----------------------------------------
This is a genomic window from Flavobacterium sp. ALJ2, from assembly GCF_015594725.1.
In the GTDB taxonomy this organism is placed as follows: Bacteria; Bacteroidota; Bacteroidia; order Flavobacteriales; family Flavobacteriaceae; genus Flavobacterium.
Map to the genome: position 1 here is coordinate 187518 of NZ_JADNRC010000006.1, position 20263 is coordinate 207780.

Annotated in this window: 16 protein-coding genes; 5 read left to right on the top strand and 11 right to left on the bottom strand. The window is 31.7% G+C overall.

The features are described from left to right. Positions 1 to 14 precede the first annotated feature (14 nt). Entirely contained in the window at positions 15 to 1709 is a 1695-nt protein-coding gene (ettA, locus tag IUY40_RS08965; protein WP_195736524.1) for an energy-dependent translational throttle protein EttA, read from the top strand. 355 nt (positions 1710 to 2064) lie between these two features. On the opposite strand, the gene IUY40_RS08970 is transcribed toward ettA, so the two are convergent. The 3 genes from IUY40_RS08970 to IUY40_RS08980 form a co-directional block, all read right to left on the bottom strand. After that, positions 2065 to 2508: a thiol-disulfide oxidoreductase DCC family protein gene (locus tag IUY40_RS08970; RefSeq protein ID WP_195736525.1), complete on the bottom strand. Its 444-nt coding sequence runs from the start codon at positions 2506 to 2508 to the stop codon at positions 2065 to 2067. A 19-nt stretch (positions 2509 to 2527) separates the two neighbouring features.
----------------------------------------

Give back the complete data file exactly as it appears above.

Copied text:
This is a genomic window from Flavobacterium sp. ALJ2, from assembly GCF_015594725.1.
In the GTDB taxonomy this organism is placed as follows: Bacteria; Bacteroidota; Bacteroidia; order Flavobacteriales; family Flavobacteriaceae; genus Flavobacterium.
Map to the genome: position 1 here is coordinate 187518 of NZ_JADNRC010000006.1, position 20263 is coordinate 207780.

Annotated in this window: 16 protein-coding genes; 5 read left to right on the top strand and 11 right to left on the bottom strand. The window is 31.7% G+C overall.

The features are described from left to right. Positions 1 to 14 precede the first annotated feature (14 nt). Entirely contained in the window at positions 15 to 1709 is a 1695-nt protein-coding gene (ettA, locus tag IUY40_RS08965; protein WP_195736524.1) for an energy-dependent translational throttle protein EttA, read from the top strand. 355 nt (positions 1710 to 2064) lie between these two features. On the opposite strand, the gene IUY40_RS08970 is transcribed toward ettA, so the two are convergent. The 3 genes from IUY40_RS08970 to IUY40_RS08980 form a co-directional block, all read right to left on the bottom strand. After that, positions 2065 to 2508: a thiol-disulfide oxidoreductase DCC family protein gene (locus tag IUY40_RS08970; RefSeq protein ID WP_195736525.1), complete on the bottom strand. Its 444-nt coding sequence runs from the start codon at positions 2506 to 2508 to the stop codon at positions 2065 to 2067. A 19-nt stretch (positions 2509 to 2527) separates the two neighbouring features.